Whether it's election-year politics, genuine concern, or the belief that ten years is plenty of time to have followed the law, the Sarbanes-Oxley Act is facing renewed opposition.
Speaking at a campaign event in Ohio, presidential hopeful Mitt Romney pledged to repeal Sarbanes-Oxley. According to a Wall Street Journal article, Romney's economic plan only seeks to lessen the regulation's burden on mid-size companies. However, when an attendee of the town hall style meeting asked about the prospect of repeal, Romney said "Yes."
The WSJ article says that Romney referred to the act (as well as other regulations such as the Dodd-Frank Act) as "legislative monsters that have been created to kill jobs."
These comments bring to light a conflict that has been raging since 2002: has SOX had a positive or negative impact? Depending on how you look at the issue, the answer is both.
SOX has led to an increase in compliance costs. According to the IPO Task Force, an independent group of venture capitalists and bankers, companies pay an average of $2.5 million when going public to comply with SOX. They pay $1.5 million per year to stay compliant. This is very real money to any organization.
In addition, the task force reports that fewer companies go public now that SOX is in place. Prior to 1999, there were an average of 547 new IPOs per year. Since 1999, the number has fallen to 192. While the IPO Task Force blames SOX, the significant decline in IPOs began in 2001, a year before SOX.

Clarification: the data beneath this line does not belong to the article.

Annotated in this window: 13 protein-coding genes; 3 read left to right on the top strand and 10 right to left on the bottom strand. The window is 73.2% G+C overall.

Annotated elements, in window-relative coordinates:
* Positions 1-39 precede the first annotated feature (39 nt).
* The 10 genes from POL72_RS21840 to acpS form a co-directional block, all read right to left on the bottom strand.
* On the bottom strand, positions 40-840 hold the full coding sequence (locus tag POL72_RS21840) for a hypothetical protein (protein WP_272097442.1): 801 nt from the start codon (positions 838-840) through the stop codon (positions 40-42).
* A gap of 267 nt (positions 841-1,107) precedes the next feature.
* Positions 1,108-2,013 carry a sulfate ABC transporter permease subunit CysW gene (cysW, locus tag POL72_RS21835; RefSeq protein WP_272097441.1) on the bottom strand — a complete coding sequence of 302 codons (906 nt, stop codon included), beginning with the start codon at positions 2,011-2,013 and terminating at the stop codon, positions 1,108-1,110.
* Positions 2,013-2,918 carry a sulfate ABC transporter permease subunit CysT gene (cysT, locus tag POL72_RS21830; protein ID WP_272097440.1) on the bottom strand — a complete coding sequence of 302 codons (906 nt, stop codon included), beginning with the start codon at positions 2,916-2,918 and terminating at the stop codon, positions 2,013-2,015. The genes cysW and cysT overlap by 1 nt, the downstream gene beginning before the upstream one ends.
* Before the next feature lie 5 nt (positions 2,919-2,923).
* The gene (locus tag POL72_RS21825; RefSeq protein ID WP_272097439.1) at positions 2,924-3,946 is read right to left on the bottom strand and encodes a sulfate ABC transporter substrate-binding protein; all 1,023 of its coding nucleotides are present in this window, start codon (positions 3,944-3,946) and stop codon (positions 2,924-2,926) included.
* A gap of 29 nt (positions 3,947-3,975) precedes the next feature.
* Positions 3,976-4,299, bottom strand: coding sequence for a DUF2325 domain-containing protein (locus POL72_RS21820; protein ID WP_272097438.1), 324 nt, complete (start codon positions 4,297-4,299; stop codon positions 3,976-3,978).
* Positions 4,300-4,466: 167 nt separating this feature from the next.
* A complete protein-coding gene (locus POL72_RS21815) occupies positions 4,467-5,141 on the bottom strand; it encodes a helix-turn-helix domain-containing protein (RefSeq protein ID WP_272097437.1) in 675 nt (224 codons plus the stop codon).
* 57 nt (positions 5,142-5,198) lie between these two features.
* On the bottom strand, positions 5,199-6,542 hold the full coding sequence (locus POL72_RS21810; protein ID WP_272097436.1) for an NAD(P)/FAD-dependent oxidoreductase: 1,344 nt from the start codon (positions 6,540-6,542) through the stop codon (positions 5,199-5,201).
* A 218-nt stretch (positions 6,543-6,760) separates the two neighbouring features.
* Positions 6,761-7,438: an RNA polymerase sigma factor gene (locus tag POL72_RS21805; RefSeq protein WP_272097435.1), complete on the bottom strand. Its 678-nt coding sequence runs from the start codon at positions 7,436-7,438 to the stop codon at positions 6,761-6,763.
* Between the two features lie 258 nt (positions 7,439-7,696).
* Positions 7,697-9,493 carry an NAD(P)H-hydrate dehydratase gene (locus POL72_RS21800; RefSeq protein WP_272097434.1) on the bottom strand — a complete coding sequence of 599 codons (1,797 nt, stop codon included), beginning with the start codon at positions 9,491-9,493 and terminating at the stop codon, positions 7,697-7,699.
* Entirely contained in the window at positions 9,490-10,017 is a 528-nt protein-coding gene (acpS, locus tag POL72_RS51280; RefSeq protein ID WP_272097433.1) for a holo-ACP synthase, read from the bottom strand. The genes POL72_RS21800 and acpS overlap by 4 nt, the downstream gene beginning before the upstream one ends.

SOX is not all doom and gloom. A 2005 study shows that SOX led to a 10 percent improvement in corporate governance performance of U.S. companies compared to foreign. The passage of SOX also increased investor confidence, as investors value transparency in financial markets. In the two years after SOX's passage, companies with strong internal controls saw their stock prices increase by 27.67 percent, while companies with ineffective controls saw their prices decrease by 5.75 percent.
While the pros and cons of SOX are still up for debate, late last year legislators introduced identical bills in both houses of Congress designed to make it easier for small private companies to go public. The bills specifically relate to businesses with total revenues less than $1 billion, which they call "emerging growth companies."
These emerging growth companies would not be subject to section 404(b) for the first five years after going public. Section 404(b) requires organizations to have management and independent auditors sign off on the effectiveness of their internal controls. If passed, the bills will allow businesses to defer section 404(b) costs, which can easily add up.
The house version of the bill was approved by the Financial Services Committee and will soon face a full House vote. Meanwhile, the Senate bill has been in committee since December 2011.
As long as SOX remains in effect, there will be groups trying to chip away at it. Any debate on the subject needs to focus on the regulation's real problems - as well as its successes - and not on emotions. Unfortunately, when every two years is an election year, and with SOX being a popular political issue, that may be easier said than done.